Sunday, November 2, 2008

No on 8

Andrew Sullivan, writing in Time in 2004:

When people talk about gay marriage, they miss the point. This isn't about gay marriage. It's about marriage. It's about family. It's about love. It isn't about religion. It's about civil marriage licenses. Churches can and should have the right to say no to marriage for gays in their congregations, just as Catholics say no to divorce, but divorce is still a civil option. These family values are not options for a happy and stable life. They are necessities. Putting gay relationships in some other category — civil unions, domestic partnerships, whatever — may alleviate real human needs, but by their very euphemism, by their very separateness, they actually build a wall between gay people and their families. They put back the barrier many of us have spent a lifetime trying to erase.
If I were a California voter, I'd vote No on 8.

comments: 4

Sharon Delman said...

I am a California voter. Both my husband and I voted NO on 8. Thanks for your post . . . and your perspective.

Anali said...

If I were in California, I'd vote NO too. I don't understand how people can't see that we as a nation should be about making sure everyone has civil rights and moving forward. Not going backwards.

HeyTeach said...

I AM in California, and I don't know how I'm going to vote on Prop 8.

You see, I'm a Christian from a pretty conservative ("fundamental") denominational upbringing. Most in this denomination, I would venture, would vote YES on 8, saying that there SHOULD be a constitutional amendment defining marriage as between a man and a woman. They are speaking from faith: The Bible is very clear about how God defines marriage -- one man, one woman, for life.

But I'm faced with a conundrum. While I believe in God's definition, I don't believe it's government's business. As a matter of fact, government's business is "equal protection" and "promoting the general welfare." Part of government's business is making sure no group gets special preferment, and making sure no one is discriminated against.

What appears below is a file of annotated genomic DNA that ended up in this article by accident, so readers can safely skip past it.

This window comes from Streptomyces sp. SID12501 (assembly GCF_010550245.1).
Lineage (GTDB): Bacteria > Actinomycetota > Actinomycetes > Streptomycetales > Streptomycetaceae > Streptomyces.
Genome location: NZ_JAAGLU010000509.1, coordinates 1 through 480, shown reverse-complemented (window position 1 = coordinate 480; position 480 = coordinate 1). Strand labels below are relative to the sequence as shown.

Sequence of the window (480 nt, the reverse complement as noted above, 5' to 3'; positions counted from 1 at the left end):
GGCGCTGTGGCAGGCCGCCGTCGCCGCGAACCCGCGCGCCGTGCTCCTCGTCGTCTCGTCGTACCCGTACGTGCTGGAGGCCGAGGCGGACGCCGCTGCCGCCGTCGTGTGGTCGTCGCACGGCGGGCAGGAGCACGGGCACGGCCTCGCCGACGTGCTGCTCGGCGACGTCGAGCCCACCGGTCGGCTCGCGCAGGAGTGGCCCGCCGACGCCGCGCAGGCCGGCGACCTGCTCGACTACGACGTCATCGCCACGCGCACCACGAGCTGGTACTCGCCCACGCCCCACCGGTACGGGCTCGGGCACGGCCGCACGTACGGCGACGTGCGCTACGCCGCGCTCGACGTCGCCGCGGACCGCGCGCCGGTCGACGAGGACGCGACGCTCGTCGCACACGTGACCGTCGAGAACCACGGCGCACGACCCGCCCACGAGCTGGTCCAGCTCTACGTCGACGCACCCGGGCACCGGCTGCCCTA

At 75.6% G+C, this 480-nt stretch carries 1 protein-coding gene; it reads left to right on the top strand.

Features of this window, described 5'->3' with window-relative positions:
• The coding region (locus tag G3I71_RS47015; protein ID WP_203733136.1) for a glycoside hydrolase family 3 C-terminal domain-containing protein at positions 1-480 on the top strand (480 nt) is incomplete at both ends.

And if we're talking about "protecting marriage," let's REALLY protect it with constitutional amendments banning adultery and divorce. No gay relationship is threatening my marriage. The only one who can threaten my marriage is me. So, NO on 8.

On the other hand, if I were truly a Christian, wouldn't I want to promote in the world the things I believe God would want? So, YES on 8.

Hence, my conundrum. What do I do? I suspect I won't really know until I pull the lever.

Szabe said...

@HeyTeach:

I have great respect for your dilemma, and although I will vote No on 8, I've experienced similar bouts of indecision on other propositions whose underlying principles I endorse, but which strike me as bad legislation. The conclusion I've reached is that these propositions must be judged for what they are--laws--and not expressions of belief. I will do my best to vote for pragmatism and the common good over personal ideology Tuesday, and I hope that, whichever way you cast your vote, you do the same.